Colour vision deficiency, commonly known as 'colour blindness' is where a person can see different colours but is unable to make out the difference between some complimentary colours. It is not related to visual acuity and is most commonly due to an inherited condition.

We have 3 types of colour receptors in our eyes, red, green and blue as well as black and white receptors. A colour vision deficiency comes from a lack of one or more type of colour receptor. It is possible to have all 3 colour receptors missing resulting in black and white vision.

Red/Green colour vision deficiency is the most common form and a rare percentage has difficultly with Blue/Yellow colour; however there is no commonly available test for this.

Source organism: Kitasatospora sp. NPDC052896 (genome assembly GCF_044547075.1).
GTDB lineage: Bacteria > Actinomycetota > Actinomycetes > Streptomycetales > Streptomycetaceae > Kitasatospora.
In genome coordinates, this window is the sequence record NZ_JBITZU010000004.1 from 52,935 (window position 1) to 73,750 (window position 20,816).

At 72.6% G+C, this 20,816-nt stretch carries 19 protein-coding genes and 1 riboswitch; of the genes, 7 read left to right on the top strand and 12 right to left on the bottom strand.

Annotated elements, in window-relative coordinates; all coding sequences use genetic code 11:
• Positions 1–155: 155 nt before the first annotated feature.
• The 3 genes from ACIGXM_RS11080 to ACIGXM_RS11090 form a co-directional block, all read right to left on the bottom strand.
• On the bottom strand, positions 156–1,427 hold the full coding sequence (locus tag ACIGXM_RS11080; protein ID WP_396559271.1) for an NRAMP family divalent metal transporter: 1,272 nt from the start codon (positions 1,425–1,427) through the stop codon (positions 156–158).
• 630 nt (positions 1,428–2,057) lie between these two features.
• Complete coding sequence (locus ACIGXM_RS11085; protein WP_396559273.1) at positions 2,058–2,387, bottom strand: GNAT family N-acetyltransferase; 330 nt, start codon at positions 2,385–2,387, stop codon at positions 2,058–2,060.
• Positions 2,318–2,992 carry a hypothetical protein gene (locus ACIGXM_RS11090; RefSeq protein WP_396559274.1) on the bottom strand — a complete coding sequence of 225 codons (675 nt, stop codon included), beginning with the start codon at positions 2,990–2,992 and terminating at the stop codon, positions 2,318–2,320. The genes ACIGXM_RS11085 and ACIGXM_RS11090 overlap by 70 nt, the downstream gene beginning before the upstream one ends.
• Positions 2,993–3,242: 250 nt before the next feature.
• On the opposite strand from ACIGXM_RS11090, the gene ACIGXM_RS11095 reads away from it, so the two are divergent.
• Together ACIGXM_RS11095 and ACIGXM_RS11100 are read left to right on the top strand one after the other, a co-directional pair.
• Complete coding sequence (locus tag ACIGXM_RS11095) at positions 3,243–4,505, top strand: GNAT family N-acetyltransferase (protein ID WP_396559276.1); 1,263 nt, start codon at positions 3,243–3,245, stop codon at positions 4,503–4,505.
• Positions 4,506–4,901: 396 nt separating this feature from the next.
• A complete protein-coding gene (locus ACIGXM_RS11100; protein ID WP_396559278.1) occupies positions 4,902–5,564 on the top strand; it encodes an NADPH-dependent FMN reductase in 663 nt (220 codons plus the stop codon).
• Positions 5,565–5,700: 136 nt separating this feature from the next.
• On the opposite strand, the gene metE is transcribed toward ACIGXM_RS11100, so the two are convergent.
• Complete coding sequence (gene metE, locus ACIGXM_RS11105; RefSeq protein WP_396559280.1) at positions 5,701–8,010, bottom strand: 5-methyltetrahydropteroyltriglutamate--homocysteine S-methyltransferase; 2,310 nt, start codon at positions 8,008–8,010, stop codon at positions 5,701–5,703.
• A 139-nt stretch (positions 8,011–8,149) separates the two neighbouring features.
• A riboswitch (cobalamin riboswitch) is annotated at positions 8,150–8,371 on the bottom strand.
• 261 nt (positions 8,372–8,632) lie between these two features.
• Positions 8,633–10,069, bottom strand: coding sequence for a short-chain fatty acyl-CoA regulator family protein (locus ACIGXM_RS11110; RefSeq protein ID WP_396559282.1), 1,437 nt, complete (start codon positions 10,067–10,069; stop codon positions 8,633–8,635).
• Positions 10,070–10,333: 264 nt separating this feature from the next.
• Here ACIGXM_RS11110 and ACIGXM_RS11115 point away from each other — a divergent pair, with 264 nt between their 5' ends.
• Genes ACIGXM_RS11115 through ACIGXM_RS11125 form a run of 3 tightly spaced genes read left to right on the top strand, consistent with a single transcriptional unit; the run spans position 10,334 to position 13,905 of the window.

About 10% of the male population have a colour perception defect and is very rare in females.

Colour vision deficiency is tested using the 'Ishihara' colour vision test plates. They are a collection of 38 plates filled with coloured dots. The dots are coloured in different shades of a similar colour and a number is hidden inside with shades of another colour. A version for children has also been developed using animal shapes.


Thistle Street Medical Centre
Level 1, 36 Thistle Street West
South Launceston, TAS 7249

4 Eastland Drive
Ulverstone, TAS 7310

phone 03 6344 1377
fax 03 6344 1577

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